A Simple and Quick Method for Loading Proteins in Extracellular Vesicles

Extracellular Vesicles

Extracellular vesicles (EVs) mediate intercellular transport of biomolecular cargo in the body, making them promising delivery vehicles for bioactive compounds. Genetic engineering of producer cells has enabled encapsulation of therapeutic proteins in EVs. However, genetic engineering approaches can be expensive, time-consuming, and incompatible with certain EV sources, such as human plasma and bovine milk. The goal of this study was to develop a quick, versatile, and simple method for loading proteins in EVs post-isolation. Proteins, including CRISPR associated protein 9 (Cas9), were bound to cationic lipids that were further complexed with MDA-MB-231 cell-derived EVs through passive incubation. Size-exclusion chromatography was used to remove components that were not complexed with EVs. The ability of EVs to mediate intracellular delivery of proteins was compared to conventional methods, such as electroporation and commercial protein transfection reagents. The results indicate that EVs retain native features following protein-loading and obtain similar levels of intracellular protein delivery as conventional methods, but display less toxicity. This method opens up opportunities for rapid exploration of EVs for protein delivery.

View full article

Recent Publications

Cigarette smoke (CS) represents one of the most relevant environmental risk factors for several chronic pathologies. Tissue damage caused by CS exposure is mediated, at least in part, by oxidative stress induced by its toxic and pro-oxidant components. Evidence demonstrates that extracellular vesicles (EVs) released by various cell types exposed to CS extract (CSE) are characterized by altered biochemical cargo and gained pathological properties. In the present study, we evaluated the content of oxidized proteins and phospholipid fatty acid profiles of EVs released by human bronchial epithelial BEAS-2B cells treated with CSE. This specific molecular characterization has hitherto not been performed. After confirmation that CSE reduces viability of BEAS-2B cells and elevates intracellular ROS levels, in a dose-dependent manner, we demonstrated that 24 h exposure at 1% CSE, a concentration that only slight modifies cell viability but increases ROS levels, was able to increase carbonylated protein levels in cells and released EVs. The release of oxidatively modified proteins via EVs might represent a mechanism used by cells to remove toxic proteins in order to avoid their intracellular overloading. Moreover, 1% CSE induced only few changes in the fatty acid asset in BEAS-2B cell membrane phospholipids, whereas several rearrangements were observed in EVs released by CSE-treated cells. The impact of changes in acyl chain composition of CSE-EVs accounted for the increased saturation levels of phospholipids, a membrane parameter that might influence EV stability, uptake and, at least in part, EV-mediated biological effects. The present in vitro study adds new information concerning the biochemical composition of CSE-related EVs, useful to predict their biological effects on target cells. Furthermore, the information regarding the presence of oxidized proteins and the specific membrane features of CSE-related EVs can be useful to define the utilization of circulating EVs as marker for diagnosing of CS-induced lung damage and/or CS-related diseases.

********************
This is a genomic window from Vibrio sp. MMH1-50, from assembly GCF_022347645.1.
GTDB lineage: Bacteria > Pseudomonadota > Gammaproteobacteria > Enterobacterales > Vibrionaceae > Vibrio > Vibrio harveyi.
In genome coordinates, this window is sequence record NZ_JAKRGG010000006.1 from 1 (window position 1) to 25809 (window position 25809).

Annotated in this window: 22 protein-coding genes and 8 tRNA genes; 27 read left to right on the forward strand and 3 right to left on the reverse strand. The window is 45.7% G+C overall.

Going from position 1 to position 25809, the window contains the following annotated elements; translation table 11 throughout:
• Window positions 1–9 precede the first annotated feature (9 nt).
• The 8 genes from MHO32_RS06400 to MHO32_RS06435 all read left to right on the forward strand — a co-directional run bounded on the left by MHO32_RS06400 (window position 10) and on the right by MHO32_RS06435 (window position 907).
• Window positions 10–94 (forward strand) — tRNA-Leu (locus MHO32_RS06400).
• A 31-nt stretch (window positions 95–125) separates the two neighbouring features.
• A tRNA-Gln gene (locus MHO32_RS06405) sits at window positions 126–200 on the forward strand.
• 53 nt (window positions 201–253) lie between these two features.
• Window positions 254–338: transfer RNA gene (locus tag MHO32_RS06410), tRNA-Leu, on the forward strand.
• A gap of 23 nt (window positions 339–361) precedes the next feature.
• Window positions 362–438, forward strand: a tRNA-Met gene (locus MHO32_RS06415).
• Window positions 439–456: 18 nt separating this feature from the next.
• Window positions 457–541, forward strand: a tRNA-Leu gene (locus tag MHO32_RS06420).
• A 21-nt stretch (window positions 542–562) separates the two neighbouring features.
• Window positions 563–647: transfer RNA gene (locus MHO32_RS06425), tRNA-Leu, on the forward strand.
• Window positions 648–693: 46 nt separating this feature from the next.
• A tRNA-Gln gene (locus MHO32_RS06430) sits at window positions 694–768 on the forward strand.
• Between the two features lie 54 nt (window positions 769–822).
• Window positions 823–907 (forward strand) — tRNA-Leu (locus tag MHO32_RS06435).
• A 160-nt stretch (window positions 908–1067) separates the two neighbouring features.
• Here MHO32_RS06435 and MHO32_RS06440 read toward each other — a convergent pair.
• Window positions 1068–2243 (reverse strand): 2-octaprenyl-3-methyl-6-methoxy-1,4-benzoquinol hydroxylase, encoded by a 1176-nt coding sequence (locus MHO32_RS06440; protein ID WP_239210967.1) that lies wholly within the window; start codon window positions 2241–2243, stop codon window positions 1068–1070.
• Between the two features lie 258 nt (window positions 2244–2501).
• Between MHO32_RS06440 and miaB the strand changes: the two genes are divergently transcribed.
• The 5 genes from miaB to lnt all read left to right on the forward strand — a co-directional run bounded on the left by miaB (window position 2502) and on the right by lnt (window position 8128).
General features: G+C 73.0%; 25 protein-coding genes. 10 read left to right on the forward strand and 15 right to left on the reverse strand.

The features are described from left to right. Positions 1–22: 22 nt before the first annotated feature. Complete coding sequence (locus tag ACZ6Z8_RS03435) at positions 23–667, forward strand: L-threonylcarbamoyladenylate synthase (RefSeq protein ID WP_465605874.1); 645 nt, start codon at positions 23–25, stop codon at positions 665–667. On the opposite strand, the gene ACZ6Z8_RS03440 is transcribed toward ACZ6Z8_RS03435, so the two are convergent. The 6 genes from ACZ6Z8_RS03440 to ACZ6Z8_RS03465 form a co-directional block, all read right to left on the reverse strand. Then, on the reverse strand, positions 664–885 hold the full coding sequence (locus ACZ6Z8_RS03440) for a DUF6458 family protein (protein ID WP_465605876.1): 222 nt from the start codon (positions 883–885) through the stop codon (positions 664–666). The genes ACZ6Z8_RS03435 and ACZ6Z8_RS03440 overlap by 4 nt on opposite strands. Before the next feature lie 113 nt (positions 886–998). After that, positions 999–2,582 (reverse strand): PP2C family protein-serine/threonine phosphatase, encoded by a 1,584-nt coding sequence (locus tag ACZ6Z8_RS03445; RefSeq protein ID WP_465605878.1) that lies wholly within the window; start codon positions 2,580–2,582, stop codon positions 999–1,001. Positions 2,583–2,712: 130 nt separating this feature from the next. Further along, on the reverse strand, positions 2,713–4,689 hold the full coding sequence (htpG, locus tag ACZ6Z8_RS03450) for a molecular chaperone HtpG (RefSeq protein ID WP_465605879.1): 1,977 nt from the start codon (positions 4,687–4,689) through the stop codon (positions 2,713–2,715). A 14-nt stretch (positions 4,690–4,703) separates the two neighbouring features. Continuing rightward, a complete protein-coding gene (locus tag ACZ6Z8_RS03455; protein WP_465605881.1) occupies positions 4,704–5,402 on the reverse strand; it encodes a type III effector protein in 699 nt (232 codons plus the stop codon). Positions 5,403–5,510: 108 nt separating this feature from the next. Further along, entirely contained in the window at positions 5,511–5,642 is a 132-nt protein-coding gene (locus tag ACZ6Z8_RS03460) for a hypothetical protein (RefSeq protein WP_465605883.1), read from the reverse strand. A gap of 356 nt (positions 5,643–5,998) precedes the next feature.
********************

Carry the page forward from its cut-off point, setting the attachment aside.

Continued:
No items found.
No items found.
No items found.